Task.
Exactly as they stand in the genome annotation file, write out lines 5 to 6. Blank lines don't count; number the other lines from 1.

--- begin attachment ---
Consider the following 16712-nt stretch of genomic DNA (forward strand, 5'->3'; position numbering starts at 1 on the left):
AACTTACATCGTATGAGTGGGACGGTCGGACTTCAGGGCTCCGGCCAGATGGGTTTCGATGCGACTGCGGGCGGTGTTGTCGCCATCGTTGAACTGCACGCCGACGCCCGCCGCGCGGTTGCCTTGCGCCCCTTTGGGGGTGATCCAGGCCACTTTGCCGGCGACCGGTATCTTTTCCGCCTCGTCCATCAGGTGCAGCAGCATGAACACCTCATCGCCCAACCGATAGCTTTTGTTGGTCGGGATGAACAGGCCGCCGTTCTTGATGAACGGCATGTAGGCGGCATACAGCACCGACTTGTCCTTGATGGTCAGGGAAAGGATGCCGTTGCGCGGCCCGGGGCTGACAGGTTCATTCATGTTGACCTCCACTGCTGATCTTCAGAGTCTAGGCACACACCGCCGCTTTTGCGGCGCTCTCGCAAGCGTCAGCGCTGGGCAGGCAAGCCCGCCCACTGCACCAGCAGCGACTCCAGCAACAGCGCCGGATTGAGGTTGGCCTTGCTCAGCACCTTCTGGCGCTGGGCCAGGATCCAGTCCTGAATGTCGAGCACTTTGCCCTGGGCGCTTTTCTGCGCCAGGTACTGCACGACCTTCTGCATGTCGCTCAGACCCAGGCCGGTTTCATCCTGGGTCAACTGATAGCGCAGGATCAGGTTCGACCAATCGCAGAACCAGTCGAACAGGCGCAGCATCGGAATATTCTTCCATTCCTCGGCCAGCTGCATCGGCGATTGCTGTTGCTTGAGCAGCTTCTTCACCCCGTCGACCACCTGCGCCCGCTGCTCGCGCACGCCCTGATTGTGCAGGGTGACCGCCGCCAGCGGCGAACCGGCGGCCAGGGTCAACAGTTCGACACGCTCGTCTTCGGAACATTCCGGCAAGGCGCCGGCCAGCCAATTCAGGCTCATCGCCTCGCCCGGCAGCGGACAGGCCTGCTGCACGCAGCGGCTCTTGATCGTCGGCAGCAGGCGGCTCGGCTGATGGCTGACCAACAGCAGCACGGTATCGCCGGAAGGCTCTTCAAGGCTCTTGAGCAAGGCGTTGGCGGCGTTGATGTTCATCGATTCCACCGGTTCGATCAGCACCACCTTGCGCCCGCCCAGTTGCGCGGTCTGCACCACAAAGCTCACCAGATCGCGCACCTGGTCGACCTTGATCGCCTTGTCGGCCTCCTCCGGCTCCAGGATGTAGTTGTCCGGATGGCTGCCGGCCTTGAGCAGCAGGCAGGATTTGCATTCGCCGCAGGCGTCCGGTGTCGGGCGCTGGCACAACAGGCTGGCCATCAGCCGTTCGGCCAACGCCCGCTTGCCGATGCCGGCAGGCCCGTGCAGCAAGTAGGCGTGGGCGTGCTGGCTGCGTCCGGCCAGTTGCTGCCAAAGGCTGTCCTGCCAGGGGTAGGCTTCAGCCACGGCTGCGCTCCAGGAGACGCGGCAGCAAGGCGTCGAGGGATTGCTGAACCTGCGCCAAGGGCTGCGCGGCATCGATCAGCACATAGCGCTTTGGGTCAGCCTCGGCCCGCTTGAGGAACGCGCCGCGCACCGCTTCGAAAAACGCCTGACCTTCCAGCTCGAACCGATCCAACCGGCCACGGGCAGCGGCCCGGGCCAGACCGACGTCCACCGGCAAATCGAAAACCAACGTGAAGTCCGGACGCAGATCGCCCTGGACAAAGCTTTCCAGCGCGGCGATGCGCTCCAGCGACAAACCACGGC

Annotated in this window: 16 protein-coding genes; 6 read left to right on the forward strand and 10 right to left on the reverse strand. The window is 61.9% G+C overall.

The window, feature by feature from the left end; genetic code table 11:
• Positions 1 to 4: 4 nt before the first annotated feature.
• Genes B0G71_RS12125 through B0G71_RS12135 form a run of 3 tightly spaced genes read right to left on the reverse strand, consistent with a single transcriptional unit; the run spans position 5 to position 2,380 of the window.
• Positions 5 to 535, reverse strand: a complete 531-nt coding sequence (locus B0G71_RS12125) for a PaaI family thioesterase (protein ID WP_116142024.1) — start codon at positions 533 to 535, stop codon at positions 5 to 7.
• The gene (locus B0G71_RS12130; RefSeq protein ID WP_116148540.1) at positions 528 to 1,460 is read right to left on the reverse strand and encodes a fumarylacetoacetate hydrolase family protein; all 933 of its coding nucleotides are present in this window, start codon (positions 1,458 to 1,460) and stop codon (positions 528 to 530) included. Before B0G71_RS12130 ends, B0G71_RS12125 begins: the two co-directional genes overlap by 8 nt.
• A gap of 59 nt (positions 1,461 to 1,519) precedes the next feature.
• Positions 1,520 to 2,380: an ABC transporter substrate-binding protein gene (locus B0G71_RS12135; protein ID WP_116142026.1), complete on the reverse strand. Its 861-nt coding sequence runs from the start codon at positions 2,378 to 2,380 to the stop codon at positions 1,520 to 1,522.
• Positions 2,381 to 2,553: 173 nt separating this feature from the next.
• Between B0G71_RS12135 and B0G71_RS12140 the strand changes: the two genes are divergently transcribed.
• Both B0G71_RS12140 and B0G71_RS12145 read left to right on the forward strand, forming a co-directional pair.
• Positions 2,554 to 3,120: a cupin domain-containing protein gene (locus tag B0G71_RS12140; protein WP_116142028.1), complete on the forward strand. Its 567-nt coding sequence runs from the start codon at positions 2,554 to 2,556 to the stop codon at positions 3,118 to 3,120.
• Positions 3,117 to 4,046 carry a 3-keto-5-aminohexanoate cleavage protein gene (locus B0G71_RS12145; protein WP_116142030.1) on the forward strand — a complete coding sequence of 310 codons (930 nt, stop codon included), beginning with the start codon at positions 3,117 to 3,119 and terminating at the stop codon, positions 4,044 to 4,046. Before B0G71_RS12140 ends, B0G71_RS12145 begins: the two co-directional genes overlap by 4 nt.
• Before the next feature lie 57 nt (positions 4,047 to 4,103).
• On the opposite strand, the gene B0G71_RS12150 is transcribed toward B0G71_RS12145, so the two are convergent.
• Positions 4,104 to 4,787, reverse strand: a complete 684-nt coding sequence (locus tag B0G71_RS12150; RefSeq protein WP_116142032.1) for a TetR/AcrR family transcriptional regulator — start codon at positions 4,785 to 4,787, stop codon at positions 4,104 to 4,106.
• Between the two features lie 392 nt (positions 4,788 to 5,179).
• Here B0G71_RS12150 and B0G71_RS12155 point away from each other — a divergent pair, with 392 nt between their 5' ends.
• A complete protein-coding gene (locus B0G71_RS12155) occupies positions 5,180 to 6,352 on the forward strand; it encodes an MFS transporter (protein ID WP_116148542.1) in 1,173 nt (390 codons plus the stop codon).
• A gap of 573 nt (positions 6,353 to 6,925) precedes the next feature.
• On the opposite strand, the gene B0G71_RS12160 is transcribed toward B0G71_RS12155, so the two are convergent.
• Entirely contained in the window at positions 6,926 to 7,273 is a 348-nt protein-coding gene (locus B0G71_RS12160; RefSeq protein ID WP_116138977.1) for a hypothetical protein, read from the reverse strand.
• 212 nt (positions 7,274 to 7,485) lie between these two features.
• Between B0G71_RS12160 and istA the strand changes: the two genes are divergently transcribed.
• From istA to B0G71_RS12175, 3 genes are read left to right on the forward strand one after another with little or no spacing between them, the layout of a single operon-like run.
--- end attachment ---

• Positions 1 to 4: 4 nt before the first annotated feature.
• Genes B0G71_RS12125 through B0G71_RS12135 form a run of 3 tightly spaced genes read right to left on the reverse strand, consistent with a single transcriptional unit; the run spans position 5 to position 2,380 of the window.